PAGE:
the rapids1897
heavy 1480kt
light 646kt

heavy 479kt
light 202kt

finlayson museum 1321kt


Factory areas
Tiina Tuulasvaara-Kaleva

The lots on the bank of the rapids on the eastern border of Tampere were planned to be used by manufacturers and industry. The first artisan workshops on the bank belonged to dyers, who employed the water power on the lower and upper parts of the rapids. Although a paper works operated in the middle section of the rapids already in the 1780s, the use of water power was small in scale; near the shore the water was used by the spa in the central quiet section of the rapids and the pharmacist's herb gardens, in addition to which there were places along the bank where the townspeople fetched their water. In the beginning of the nineteenth century the current was made stronger. The peasants on the shores of Lake Näsijärvi built a channel called the Teisko flume at their own expense in the upstream part of the rapids on the city's side and the Crown had Tammerkoski cleaned out.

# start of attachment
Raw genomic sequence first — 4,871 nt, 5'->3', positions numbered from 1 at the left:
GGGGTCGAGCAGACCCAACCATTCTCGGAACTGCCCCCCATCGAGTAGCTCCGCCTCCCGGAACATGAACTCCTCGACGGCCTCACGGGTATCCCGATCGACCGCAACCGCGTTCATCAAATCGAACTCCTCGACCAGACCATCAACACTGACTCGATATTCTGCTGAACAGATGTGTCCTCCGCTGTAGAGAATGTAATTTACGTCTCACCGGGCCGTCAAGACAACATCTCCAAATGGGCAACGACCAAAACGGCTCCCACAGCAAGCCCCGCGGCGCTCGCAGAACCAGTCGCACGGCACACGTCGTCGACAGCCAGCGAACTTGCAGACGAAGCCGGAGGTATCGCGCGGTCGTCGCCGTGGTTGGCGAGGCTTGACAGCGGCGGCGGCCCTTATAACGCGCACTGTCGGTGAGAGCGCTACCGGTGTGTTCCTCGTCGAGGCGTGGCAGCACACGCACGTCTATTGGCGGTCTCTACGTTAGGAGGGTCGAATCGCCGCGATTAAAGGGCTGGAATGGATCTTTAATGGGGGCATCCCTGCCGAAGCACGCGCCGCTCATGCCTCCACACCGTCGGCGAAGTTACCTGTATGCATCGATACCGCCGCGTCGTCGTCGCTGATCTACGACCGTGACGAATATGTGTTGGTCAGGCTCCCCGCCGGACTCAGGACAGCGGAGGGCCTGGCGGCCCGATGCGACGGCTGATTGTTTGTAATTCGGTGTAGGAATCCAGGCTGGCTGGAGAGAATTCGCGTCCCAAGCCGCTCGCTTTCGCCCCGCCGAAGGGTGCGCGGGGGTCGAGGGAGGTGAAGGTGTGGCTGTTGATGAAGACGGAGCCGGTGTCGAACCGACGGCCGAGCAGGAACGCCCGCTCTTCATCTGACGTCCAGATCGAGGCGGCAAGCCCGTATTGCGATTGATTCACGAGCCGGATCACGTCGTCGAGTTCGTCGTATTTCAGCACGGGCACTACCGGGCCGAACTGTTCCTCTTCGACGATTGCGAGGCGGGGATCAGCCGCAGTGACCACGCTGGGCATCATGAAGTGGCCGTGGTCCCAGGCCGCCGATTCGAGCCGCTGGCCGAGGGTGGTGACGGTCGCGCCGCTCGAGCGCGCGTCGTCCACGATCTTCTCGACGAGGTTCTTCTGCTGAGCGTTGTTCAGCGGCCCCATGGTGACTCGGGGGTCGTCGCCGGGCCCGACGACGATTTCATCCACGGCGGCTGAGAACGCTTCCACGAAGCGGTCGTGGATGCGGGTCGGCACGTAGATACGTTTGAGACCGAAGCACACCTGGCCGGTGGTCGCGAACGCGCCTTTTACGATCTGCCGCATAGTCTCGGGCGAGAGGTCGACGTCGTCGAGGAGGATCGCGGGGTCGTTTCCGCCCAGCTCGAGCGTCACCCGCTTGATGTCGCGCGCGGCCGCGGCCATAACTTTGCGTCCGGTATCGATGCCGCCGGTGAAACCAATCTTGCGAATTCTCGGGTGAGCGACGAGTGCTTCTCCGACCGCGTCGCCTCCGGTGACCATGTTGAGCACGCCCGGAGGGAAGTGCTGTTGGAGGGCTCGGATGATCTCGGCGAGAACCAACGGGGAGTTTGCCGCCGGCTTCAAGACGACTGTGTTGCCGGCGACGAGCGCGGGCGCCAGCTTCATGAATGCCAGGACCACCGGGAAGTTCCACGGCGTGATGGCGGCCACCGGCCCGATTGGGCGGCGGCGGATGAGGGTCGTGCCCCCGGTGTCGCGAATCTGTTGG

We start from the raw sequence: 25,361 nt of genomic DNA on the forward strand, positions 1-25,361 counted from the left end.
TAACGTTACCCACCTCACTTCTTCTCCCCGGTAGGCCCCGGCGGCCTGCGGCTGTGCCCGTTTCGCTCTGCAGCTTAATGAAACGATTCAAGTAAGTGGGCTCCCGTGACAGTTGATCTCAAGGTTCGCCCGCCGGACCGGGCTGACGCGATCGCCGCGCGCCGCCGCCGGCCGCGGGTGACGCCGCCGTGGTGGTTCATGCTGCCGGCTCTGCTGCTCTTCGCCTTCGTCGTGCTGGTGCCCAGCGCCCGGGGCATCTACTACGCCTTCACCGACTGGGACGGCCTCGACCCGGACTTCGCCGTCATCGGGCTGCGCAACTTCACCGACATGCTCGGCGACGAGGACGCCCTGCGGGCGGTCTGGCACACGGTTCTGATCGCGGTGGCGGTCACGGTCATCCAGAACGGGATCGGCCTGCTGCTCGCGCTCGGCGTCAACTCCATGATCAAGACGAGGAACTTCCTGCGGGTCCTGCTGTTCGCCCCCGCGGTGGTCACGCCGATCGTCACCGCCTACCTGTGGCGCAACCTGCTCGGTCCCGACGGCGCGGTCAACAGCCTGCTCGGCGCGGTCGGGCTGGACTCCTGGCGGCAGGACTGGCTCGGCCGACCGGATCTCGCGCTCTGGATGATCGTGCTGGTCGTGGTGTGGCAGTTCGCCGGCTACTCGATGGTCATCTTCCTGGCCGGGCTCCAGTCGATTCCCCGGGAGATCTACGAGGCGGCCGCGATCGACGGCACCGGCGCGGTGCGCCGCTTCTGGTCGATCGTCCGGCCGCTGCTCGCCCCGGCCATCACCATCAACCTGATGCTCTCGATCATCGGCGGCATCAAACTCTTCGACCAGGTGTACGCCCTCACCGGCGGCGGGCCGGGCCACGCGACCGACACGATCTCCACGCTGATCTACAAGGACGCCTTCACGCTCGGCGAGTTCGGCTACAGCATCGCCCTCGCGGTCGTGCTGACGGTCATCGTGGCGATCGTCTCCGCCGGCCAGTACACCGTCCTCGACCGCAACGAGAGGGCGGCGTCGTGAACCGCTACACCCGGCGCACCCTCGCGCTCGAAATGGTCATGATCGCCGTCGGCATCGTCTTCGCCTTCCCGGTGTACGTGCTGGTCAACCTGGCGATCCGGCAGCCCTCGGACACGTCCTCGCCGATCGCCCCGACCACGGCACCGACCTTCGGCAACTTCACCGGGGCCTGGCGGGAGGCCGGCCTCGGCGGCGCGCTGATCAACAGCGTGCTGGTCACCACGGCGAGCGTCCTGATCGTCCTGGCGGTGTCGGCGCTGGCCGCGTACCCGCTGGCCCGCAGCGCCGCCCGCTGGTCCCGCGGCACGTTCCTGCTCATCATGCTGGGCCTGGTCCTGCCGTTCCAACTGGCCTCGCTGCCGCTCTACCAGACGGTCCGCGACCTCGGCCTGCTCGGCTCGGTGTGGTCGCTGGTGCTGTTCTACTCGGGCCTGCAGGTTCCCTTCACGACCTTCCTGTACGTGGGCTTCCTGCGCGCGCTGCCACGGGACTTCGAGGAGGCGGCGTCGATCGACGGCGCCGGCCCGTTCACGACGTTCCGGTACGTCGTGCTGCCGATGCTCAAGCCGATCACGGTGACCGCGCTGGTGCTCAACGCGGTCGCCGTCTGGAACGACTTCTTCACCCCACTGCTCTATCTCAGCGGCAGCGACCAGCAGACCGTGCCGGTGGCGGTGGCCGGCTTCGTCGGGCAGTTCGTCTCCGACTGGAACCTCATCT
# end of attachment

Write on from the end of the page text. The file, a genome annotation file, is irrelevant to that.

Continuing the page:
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James Finlayson founded a cotton factory at the upper fall of the rapids in 1820. However, it took a long time before the industrialisation by the banks of the rapids really got under way. In the 1860s, the Kattohuopatehdas roofing felt factory using pulp as the raw material for its boards began its operation on the western bank on the city's side. A wool factory and dye works had started downstream in Kehräsaari already a decade before. In the upper parts of the rapids a blast furnace was first built on the eastern bank outside the city area in the 1840s, later a linen factory, the two of which combined into Tampereen Pellava- ja Rauta- Teollisuus Osake-Yhtiö (Tampere Linen and Iron Industry Ltd.) in 1861. Verkatehdas cloth factory moved to the lower fall from Jokioinen in the 1850s. The Crown mill had of old operated in Myllyniemi in the centre of the rapids.

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